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Law Notes Torts Law Notes

Breach Of Duty Notes

Updated Breach Of Duty Notes

Torts Law Notes

Torts Law

Approximately 121 pages

These are comprehensive notes that include explanations from the lecturer. The case law for torts has always been old and these notes should still be relevant....

The following is a more accessible plain text extract of the PDF sample above, taken from our Torts Law Notes. Due to the challenges of extracting text from PDFs, it will have odd formatting:

Class 8- Breach of duty:

  • Assignment not about breach. Just Duty=

  • Reasonable foresee-ability:

  • D v S + Chapman + salient features

  • Mental harm: CLA, T/A, Koehler.

  • PEL: Helley Byrne + Essender + Perre.

  • Occupier’s liability: Safeway + Moobury

  • Specific definitions (public): Crimmins, Amaca, Barclay.

  • Essay= 35%. To what extent (answer the question- to a significant extent). Don’t just agree with the statement and use the fact scenario in part one - 900 words on essay.

  • 1600 words for the problem question.

  • To establish a breach of duty, the plaintiff needs to prove that the defendant’s conduct fell bellow the required standard of care.

  • The standard of care is determined by the actions or omissions of a notional reasonable person in the same circumstances as the defendant. To compare the defendant’s actions to that of a reasonable person involves consideration of the magnitude of risk, the probability of its occurrence, and the burden of taking precautions to avoid the risk.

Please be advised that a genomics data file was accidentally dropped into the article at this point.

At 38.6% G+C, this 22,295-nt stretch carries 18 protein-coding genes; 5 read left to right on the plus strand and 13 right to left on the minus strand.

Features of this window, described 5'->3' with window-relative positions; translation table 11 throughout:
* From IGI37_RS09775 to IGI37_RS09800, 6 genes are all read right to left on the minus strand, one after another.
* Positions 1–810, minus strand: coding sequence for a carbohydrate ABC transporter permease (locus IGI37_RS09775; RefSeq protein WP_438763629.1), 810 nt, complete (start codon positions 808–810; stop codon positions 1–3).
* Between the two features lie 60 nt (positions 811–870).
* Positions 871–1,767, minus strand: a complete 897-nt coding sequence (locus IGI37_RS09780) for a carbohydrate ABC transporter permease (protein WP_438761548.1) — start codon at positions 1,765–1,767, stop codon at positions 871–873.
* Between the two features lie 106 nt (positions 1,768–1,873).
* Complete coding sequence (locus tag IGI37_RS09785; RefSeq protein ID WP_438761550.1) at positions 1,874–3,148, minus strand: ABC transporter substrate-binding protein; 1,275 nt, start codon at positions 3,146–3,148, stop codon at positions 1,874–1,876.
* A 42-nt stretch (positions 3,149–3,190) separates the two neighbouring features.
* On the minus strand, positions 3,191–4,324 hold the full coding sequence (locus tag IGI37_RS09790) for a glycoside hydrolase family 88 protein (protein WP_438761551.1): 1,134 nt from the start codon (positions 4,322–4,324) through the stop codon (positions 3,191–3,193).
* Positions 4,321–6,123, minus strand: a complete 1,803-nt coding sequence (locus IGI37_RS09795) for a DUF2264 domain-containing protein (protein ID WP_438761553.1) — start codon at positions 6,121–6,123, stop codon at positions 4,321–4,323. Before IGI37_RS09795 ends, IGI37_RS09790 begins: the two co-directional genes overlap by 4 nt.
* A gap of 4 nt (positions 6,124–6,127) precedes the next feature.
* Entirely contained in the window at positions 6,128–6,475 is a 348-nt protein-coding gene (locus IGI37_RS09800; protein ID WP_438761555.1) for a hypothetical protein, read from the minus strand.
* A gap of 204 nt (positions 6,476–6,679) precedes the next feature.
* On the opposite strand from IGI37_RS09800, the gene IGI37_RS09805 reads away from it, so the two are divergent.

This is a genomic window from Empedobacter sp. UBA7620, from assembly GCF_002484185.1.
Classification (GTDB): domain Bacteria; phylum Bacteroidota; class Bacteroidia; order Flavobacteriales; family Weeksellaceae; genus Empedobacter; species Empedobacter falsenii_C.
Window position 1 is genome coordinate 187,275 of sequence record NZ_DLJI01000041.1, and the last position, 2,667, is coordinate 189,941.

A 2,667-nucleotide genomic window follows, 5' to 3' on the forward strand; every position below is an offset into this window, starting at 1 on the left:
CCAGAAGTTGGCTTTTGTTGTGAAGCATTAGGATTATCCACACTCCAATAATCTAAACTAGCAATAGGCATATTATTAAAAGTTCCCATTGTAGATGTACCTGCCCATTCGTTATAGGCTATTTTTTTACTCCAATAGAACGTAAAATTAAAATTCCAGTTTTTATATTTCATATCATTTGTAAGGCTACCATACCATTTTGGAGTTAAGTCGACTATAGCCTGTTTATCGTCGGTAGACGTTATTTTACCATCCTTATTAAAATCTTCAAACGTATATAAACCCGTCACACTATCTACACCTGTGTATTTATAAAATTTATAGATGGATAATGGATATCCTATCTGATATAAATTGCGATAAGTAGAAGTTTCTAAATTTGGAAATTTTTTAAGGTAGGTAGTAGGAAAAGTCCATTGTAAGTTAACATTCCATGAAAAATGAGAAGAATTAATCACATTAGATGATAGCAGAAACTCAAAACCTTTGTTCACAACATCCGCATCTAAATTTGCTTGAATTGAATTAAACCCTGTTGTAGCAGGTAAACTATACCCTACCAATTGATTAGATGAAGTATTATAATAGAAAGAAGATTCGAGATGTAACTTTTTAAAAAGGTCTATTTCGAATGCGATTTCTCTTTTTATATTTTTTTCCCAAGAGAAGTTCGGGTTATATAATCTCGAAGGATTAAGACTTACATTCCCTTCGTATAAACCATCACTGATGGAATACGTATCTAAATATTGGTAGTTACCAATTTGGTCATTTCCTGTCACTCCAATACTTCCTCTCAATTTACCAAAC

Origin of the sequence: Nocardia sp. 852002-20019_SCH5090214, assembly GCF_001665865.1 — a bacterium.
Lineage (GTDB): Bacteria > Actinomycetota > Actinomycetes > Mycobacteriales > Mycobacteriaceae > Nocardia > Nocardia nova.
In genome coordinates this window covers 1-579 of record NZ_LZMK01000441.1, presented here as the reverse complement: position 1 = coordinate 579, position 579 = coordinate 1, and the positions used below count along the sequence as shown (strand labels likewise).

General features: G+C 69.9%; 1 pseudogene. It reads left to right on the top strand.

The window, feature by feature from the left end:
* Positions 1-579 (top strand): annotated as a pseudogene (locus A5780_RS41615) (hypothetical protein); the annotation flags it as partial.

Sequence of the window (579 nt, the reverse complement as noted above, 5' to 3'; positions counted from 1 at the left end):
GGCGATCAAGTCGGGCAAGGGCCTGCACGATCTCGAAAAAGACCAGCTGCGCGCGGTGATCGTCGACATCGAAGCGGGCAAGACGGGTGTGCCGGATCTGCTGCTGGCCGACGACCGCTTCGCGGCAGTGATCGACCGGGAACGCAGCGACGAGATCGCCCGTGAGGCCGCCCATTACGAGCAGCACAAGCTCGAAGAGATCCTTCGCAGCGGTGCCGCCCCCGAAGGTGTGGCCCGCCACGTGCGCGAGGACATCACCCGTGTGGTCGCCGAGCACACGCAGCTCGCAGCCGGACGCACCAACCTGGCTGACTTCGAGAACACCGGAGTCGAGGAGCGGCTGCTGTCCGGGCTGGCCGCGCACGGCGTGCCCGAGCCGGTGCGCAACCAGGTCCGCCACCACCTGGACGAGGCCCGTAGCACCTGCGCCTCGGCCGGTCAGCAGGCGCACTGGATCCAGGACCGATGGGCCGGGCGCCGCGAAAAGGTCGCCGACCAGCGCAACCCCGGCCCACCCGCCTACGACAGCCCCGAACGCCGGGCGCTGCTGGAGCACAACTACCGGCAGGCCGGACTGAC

• In Bankstown Foundry Pty Ltd v Braistina (1986) Dixon CJ and Kitto J reasoned that what reasonable care requires will vary with changing ideas of justice and increasing concern with safety in the community. It is influences by current community standards.

General principles for establishing a breach of duty:

  • The common law test for breach of duty was laid down by Mason J in Wyong Shire Council v Shirt (1980). In deciding whether there has been a breach of duty of care, the tribunal of fact must ask itself whether a reasonable man in the defendant’s position would have foreseen that his conduct involved a risk of injury to the plaintiff or to a class of persons including the plaintiff.

  • The Civil Liability Act establishes a similar test to this in section 9. It says that the risk must be foreseeable (the person knew or ought to have reasonably known), the risk was not insignificant, in the circumstances, a reasonable person in the position of the person would have taken the precautions.

  • Most case treat ‘insignificant’ to mean not farfetched.

Foresee-ability of harm:

  • In Minister Administering the Environmental Planning and Assessment Act 1979 v San Sebastian Pty Ltd (1983) Glass J said, it must be proved that a means of obviating the possibility of damages was available and would have been adopted by a reasonable defendant.

Page 374

Wyong Shire Council v Shirt (1980)

Transformed into CLA section 5B (1 and 2) In deciding whether there has been a breach of duty of care, the tribunal of fact must first ask itself whether a reasonable man in the defendant’s position would have foreseen that his conduct involved risk of injury to the plaintiff........


  • Shirt became a quadriplegic after striking his head on the bottom of a lake while water skiing in a shallow part.